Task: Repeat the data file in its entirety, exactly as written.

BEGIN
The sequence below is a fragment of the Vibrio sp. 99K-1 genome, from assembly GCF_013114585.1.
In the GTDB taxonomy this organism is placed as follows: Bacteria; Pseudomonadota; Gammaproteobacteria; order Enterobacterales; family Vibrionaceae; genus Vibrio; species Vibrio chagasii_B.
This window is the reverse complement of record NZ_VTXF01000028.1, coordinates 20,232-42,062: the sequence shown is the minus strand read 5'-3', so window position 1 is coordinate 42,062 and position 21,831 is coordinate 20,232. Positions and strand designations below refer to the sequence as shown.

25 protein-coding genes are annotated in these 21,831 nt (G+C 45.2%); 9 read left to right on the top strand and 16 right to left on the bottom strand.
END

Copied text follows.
The sequence below is a fragment of the Vibrio sp. 99K-1 genome, from assembly GCF_013114585.1.
In the GTDB taxonomy this organism is placed as follows: Bacteria; Pseudomonadota; Gammaproteobacteria; order Enterobacterales; family Vibrionaceae; genus Vibrio; species Vibrio chagasii_B.
This window is the reverse complement of record NZ_VTXF01000028.1, coordinates 20,232-42,062: the sequence shown is the minus strand read 5'-3', so window position 1 is coordinate 42,062 and position 21,831 is coordinate 20,232. Positions and strand designations below refer to the sequence as shown.

25 protein-coding genes are annotated in these 21,831 nt (G+C 45.2%); 9 read left to right on the top strand and 16 right to left on the bottom strand.